Couture's stake in Sharks increasing on, off the ice

McLellan on Couture: 'He's one of the top players in the league right now'

Couture's stake in Sharks increasing on, off the ice
April 11, 2013, 8:45 pm
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I think he’s one of the top players in the league right now.
—Todd McLellan on Logan Couture

DETROIT – As important as Logan Couture is to the Sharks on the ice, as his nimble third period power play goal demonstrated, the third-year center is becoming just as important a piece to his team in the locker room.

That’s saying a lot for a guy that added a shootout conversion to go with his 16th goal of the season, fired a game-high five shots on net, and was 10-2 in the faceoff circle in San Jose’s significant 3-2 win over Detroit on Thursday night at Joe Louis Arena.

[INSTANT REPLAY: Sharks 3, Red Wings 2 (SO)]

Head coach Todd McLellan revealed after the game that Couture is now often included in discussions with the rest of the team’s leaders. On a club that includes veterans like Joe Thornton, Patrick Marleau, Joe Pavelski and Dan Boyle, that says a ton about how the coaching staff and organization values its 24-year-old rising star.

“He gets the message, and spreads it quite well,” McLellan said.

Getting back on the ice, Couture tied the game at 2-2 in the third period, when he gobbled up the rebound of a Thornton power play shot and roofed it with a no-look backhander over a fallen Jimmy Howard. That allowed the Sharks to eventually win in the shootout, when Couture answered Pavel Datsyuk’s goal on the first attempt and Patrick Marleau put it away as the final shooter.

“Very, very determined, and I think he’s one of the top players in the league right now. Maybe when it’s all said and done he was probably playing in front of the Olympic coach here coming down the stretch, and maybe he’s trying to make a point,” McLellan said, referring to the Red Wings’ Mike Babcock, who led Team Canada to the Gold Medal in 2010.

The game-tying goal showcased Couture’s patience and soft hands.

“I was able to find the rebound kind of falling forward,” Couture said. “I know Howard’s going to be on his stomach there, pads on the ice, so I was able to get it upstairs.”

 

Thornton said: “From in close like that on the backhand, it’s a world-class goal.”

Of course, it wasn’t all Couture, as Marleau scored a first period shorthanded goal on a brilliant set up by Joe Pavelski to go with his shootout winner, and Antti Niemi was stellar in both regulation and the tiebreaker.

The Sharks responded from one of their worst outings of the season in Columbus on Tuesday when they were shut out by the Blue Jackets, 4-0. They improved to 1-1 on their four-game road trip, and ended a modest two-game losing streak.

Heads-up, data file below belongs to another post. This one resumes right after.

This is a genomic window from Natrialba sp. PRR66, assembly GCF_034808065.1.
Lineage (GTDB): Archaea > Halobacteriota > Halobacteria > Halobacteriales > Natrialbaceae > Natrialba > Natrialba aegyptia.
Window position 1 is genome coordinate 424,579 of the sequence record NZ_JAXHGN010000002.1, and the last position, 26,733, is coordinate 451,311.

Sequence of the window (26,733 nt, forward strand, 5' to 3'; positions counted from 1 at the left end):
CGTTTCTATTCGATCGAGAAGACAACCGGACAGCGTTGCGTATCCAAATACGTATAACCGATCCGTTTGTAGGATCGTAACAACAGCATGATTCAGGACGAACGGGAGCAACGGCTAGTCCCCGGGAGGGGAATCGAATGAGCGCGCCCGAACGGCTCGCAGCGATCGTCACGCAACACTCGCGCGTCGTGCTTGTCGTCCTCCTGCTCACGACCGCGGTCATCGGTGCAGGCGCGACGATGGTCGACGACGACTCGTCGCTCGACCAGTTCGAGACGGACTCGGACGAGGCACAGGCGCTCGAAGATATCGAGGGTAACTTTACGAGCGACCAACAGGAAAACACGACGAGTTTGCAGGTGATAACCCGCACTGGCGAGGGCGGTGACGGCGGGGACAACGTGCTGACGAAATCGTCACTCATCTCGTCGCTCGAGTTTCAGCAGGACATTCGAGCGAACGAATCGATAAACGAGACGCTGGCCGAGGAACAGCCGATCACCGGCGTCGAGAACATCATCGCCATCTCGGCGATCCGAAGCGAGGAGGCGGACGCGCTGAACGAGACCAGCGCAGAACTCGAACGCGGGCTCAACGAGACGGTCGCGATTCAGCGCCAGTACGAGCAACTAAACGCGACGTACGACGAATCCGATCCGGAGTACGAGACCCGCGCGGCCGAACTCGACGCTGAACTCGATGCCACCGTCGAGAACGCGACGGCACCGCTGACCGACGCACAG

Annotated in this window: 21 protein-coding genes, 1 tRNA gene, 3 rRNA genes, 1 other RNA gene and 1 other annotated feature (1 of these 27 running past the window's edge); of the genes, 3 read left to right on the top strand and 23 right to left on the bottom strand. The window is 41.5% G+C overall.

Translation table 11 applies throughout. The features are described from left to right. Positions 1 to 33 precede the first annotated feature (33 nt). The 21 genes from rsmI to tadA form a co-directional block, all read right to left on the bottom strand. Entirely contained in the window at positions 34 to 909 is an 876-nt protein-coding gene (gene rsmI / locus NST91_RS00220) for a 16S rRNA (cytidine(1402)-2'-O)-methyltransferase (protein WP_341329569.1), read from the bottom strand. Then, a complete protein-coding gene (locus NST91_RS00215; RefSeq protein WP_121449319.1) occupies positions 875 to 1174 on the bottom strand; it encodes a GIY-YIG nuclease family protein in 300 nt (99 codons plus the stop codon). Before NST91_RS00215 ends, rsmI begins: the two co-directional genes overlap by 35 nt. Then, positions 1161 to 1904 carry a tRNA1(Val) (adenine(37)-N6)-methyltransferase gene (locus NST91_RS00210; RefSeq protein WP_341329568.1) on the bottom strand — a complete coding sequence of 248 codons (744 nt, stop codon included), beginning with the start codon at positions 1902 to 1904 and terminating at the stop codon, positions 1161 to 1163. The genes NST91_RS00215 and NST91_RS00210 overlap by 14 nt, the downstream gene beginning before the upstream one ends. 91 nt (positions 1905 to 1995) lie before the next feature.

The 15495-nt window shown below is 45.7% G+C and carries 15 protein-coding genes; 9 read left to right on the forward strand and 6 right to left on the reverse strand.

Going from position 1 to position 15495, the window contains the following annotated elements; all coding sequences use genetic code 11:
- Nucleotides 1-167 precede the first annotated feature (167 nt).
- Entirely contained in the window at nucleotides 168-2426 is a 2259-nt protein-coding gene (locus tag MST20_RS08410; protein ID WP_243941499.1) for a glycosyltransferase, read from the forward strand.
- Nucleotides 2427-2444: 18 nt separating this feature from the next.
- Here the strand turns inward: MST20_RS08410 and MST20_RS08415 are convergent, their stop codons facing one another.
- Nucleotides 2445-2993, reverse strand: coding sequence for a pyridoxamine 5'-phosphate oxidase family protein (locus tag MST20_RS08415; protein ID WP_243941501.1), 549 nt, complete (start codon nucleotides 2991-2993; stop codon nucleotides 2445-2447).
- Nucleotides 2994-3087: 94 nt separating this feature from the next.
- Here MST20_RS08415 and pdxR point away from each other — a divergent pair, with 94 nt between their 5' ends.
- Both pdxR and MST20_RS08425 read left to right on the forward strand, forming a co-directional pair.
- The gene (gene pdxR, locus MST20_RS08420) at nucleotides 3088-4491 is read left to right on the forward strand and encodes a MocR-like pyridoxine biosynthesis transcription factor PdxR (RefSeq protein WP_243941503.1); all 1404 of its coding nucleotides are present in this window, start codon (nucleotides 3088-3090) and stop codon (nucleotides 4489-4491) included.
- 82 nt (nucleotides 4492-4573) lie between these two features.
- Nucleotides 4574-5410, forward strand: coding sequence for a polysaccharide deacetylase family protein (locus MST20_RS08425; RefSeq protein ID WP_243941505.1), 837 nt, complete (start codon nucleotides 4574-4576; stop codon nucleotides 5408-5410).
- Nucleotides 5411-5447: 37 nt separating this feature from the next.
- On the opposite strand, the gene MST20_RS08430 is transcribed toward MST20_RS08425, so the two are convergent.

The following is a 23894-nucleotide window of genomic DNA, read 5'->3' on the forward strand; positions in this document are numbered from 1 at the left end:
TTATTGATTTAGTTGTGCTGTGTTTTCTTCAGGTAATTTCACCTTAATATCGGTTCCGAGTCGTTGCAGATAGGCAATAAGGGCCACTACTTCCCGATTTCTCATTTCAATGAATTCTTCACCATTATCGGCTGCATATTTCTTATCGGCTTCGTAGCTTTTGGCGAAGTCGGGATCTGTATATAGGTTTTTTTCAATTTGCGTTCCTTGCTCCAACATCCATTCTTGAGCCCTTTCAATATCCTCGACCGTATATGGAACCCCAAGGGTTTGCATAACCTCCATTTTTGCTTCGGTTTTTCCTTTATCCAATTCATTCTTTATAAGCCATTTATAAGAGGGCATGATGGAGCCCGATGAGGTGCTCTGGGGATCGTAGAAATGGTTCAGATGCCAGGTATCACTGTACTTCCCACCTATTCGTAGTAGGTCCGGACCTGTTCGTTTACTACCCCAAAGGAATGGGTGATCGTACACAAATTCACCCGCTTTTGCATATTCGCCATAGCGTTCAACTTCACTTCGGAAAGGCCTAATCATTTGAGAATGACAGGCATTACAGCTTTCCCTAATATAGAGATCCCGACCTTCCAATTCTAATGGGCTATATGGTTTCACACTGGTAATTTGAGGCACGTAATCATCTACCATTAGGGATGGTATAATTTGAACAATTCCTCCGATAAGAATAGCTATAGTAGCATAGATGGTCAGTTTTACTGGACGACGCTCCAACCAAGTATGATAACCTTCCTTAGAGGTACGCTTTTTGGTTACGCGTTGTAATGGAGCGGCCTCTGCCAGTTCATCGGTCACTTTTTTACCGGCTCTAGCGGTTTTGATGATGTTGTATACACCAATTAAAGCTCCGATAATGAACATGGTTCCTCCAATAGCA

In Columbus, McLellan was about as angry as he had been after any defeat. On Thursday, he was the polar opposite after his team won for the eighth time in the last 10 against Detroit (8-1-1) and overall (also 8-1-1).

“I’m proud of the guys because they didn’t obviously perform very well in Columbus,” he said. “The bounce back game here in a tough building to play, that was a hell of a game by both teams. Goaltending, special teams, a lot of battles fought along the boards and net front. A good night for us to play.”

Thornton ended a personal three-game scoreless streak, after he was benched for long portions of the game in Columbus. His 10 minutes and 30 seconds of ice time was the lowest in his Sharks career.

“We stunk in Columbus, and tonight we got back to the way we were winning and competing. Good game tonight for everybody,” said Thornton, who has a league-leading 17 power play assists.

Niemi allowed goals to Justin Abdelkader in the second and Jakub Kindl on the power play early in the third, but the win was probably one of his best performances. His highlight reel stop of Cory Emmerton in the second period momentarily preserved the Sharks’ 1-0 lead, and he stopped Detroit’s Gustav Nyquist when the shootout was tied at a goal apiece.

Nyquist attempted a spin-o-rama, but Niemi somehow kicked his left pad out far enough to stop it and give Marleau the opportunity to end it.

“It’s hard, because I feel like he’s almost trying to push me away, too,” Niemi said. “He shouldn’t be able to push me and go the other way with the puck, so I just tried to reach there with my leg. I didn’t even see the puck, it was behind him.”

For Niemi, it was his 20th win, and he’s tied with three other goaltenders for the league lead in that category.

“He was tremendous, and he’s played like that a lot,” McLellan said. “Some of the saves he made were incredible. The shootout save on the spin-o-rama…he was flat out excellent.”

The Sharks’ biggest weakness throughout their struggles on the road – they improved to just 7-11-2 away from HP Pavilion – was the power play. Entering the game with Detroit, the Sharks were just 5-for-66 in the last 17 games away from home (7.6 percent).

They didn’t look very good on their first three attempts, either, but finally came through at the most important moment in the game in the third period.

Thornton said: “We needed the goal in the third and got it back, and ended up winning the game. When the power play’s on, we’ve got a good team.”

“They got a power play goal, so we wanted to get one, too,” Couture said, referring to Kindl's goal. “We responded, and it was the difference between getting to overtime and not.”

They responded courtesy of the guy whose role on the team continues to get bigger and bigger.

“For my money, he can play on our team any day,” McLellan said of Couture.